In HK, service providers on ‘cloud’ nine, but firms firm on terra firma
Hong Kong is playing catch-up to embrace cloud computing.
More and more providers of services are pushing for cloud solutions.
But, most Hong Kong businesses and firms are not enthusiastic about adopting the technology.
Alibaba Cloud, the mainland e-commerce giant Alibaba Group’s cloud computing business arm, is stepping up the pace of its international expansion with the deployment of its own data centers around the world to serve its 2.3 million customers from startups to large corporations. Hong Kong is one of the business hubs for that expansion.
The cloud services provider opened two data centers in Hong Kong in November 2015 and May 2014 to provide a spectrum of 100 cloud computing products and services, including data storage, analytics services, artificial intelligence, internet middleware and cloud security.
Alibaba Cloud is also reaching out to partners at the Hong Kong Science Park, Cocoon and PaperClip to provide cloud computing services to facilitate local innovation and entrepreneurship.
“We have seen an increasing number of enterprises interested in switching from traditional information technology to cloud computing,” Alibaba Cloud’s Hong Kong and Macao general manager Leo Liu told China Daily. “Given its proximity to the Chinese mainland and high demand fpr information exchange between the two markets, we see great potential in the Hong Kong market.”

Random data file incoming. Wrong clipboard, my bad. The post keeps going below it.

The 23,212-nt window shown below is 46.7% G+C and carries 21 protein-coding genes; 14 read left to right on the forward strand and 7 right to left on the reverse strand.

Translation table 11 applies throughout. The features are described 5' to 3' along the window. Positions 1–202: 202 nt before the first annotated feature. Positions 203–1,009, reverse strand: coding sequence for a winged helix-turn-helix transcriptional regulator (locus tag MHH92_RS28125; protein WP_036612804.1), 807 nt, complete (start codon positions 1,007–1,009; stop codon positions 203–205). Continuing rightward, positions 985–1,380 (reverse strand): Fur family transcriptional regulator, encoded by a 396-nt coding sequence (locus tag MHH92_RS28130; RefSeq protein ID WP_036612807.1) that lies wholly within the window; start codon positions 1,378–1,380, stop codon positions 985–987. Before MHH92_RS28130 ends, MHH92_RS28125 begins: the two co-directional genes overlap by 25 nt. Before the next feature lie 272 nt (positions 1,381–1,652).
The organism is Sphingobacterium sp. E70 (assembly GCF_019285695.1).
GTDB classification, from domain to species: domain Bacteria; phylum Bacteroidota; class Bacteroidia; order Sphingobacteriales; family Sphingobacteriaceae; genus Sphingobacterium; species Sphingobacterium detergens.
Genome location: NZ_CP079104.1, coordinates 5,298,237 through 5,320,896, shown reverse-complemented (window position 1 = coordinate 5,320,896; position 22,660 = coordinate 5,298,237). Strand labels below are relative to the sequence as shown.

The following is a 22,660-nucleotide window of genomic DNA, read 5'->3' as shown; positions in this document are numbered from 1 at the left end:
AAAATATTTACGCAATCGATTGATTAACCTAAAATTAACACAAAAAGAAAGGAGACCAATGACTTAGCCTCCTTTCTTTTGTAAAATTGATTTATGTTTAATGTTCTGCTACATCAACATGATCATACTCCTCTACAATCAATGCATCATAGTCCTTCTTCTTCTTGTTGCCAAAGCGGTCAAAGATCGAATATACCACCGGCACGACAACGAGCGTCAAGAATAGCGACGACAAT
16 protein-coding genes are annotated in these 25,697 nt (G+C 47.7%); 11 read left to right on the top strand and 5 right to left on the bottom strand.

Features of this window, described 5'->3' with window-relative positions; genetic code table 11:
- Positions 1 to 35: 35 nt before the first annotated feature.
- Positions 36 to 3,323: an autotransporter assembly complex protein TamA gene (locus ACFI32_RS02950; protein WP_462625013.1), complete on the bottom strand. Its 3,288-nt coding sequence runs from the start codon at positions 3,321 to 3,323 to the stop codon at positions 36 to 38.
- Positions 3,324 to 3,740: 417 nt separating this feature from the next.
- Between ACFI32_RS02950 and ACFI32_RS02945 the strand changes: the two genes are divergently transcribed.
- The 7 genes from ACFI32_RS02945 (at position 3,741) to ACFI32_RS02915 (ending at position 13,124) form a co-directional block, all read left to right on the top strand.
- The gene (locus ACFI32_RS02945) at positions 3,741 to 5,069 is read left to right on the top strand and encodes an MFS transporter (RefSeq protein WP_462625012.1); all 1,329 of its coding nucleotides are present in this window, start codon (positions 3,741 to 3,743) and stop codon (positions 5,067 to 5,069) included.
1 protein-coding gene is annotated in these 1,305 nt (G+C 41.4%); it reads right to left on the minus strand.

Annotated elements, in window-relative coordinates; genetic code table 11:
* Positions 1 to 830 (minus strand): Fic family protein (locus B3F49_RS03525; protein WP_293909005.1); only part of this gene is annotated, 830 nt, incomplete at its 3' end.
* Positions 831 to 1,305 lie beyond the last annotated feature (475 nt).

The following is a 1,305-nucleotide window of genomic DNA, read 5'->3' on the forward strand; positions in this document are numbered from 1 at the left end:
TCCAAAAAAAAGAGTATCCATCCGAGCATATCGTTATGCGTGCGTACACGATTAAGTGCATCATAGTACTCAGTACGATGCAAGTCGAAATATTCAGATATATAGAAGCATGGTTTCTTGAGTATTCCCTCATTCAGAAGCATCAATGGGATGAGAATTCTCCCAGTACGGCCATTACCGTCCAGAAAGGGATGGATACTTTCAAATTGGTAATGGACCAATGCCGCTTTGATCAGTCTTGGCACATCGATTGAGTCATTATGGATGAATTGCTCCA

The majority of Hong Kong enterprises, however, are still lukewarm about leveraging cloud technology. A sur vey in Januar y by Gartner, a global technology research and advisor y company, revealed that chief information officers in Hong Kong ranked cloud computing as a low priority compared with their peers in India, Southeast Asia and Australia.
Liu agreed that the real threat to developing a cloud computing million industry in Hong Kong is how to change the rigid mentality of local businesses. “We believe that our real competition is how to further change the traditional information technology mindset to embrace the new data technology.”
Hong Kong has the ingredients to become a cloud computing center if the rigid business mentality can be shaken up. Hong Kong’s business-friendly environment, free flow of information, developed telecommunication infrastructure, and a thriving startup community are the factors supporting the growth of the industry.
In the Cloud Readiness Index 2016 survey by the Asia Cloud Computing Association, Hong Kong jumped four spots from the previous report in 2015 to become the top destination in cloud readiness among 14 Asia Pacific countries this year.
According to the survey, Hong Kong’s drastic improvements in data privacy protection propelled the city to the first rank. The city also made significant improvements in international connectivity and data center risk management.
The future of cloud computing in Hong Kong is certainly a bright one as investments in cloud computing are tipped to balloon.
According to Gartner, total information technology spending in Hong Kong in 2017, including data center systems investment, will soar to HK$175 billion ($22.5 billion), a 2.2 percent increase from 2016.
The worldwide public cloud services market is projected to grow to $204 billion in 2016, the technology advisory firm added.
After the data centers in Hong Kong, Alibaba Cloud will also open another four data centers in the United Arab Emirates, Germany, Australia and Japan by the end of this year, boosting the total number of Alibaba Cloud’s total data centers to 14.
number of users of Alibaba Group’s cloud computing business arm